According to a report released by computer giant HP, trending topics on Twitter are not determined by the number of followers or level of activity a user has on the social network. It turns out that mainstream media coverage is the driving force, even then it’s only a handful of news organisations that are determining the agenda.
HP researchers studied a sample of 16.32 million tweets during Q4 2010 and discovered that only 22 users are the source of most trending topics.
Of these 22 influential twitter feeds, 17 are run by mainstream news organisations, including Reuters, the BBC and The Telegraph.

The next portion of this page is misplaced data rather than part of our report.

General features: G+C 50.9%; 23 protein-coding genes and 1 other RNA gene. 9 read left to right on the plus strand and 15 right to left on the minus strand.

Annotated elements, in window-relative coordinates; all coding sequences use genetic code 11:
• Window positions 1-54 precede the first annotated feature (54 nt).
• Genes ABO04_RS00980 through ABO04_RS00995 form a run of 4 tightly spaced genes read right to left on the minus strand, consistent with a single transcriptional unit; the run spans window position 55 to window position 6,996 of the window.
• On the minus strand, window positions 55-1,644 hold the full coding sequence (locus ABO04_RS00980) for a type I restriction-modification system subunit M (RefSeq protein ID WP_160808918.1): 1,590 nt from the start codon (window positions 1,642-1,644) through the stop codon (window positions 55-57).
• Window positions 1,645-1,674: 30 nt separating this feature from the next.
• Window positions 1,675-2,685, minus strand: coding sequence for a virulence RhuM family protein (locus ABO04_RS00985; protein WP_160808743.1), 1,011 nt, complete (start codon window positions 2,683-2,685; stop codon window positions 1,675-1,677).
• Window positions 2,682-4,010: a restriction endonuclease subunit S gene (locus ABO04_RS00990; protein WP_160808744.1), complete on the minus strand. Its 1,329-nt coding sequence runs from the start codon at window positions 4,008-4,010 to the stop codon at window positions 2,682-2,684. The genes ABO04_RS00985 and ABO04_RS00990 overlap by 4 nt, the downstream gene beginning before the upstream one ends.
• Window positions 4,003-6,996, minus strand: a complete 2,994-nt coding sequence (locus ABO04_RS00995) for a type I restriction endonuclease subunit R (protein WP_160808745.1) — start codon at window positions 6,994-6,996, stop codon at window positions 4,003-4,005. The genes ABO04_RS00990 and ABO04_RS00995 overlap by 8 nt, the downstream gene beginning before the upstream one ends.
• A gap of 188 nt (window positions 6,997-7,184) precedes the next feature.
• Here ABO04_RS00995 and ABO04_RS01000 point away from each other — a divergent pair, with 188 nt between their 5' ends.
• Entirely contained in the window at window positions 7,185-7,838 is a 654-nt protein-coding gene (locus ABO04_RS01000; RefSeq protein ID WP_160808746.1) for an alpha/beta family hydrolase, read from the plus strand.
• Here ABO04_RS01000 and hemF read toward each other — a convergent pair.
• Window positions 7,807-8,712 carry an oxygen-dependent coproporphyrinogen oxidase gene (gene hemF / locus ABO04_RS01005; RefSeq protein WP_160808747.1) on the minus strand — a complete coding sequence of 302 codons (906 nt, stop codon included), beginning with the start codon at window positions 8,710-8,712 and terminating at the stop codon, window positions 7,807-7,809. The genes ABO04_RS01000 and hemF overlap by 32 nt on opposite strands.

The key takeaway from the report is that social media is no replacement for old-school journalism.
“Twitter users act more as filter and amplifier of traditional media,” said Bernardo Huberman, HP Senior Fellow and director of HP Labs‘ Social Computing Research Group.
On average, according to HP’s report, 40 minutes is the longest time a topic will stay at the top of Twitter.
My take? Each and every day we see the issues revealed in this report play out on Twitter. Just look at how many tweeps spend their time retweeting Mashable instead of creating their own content. This practice seems a folly to me. Tweeting other people’s ideas will never set anyone apart from the crowd.
Even so, I am shocked by how few (22) feeds actually influence Twitter trends. Surely this can’t be healthy?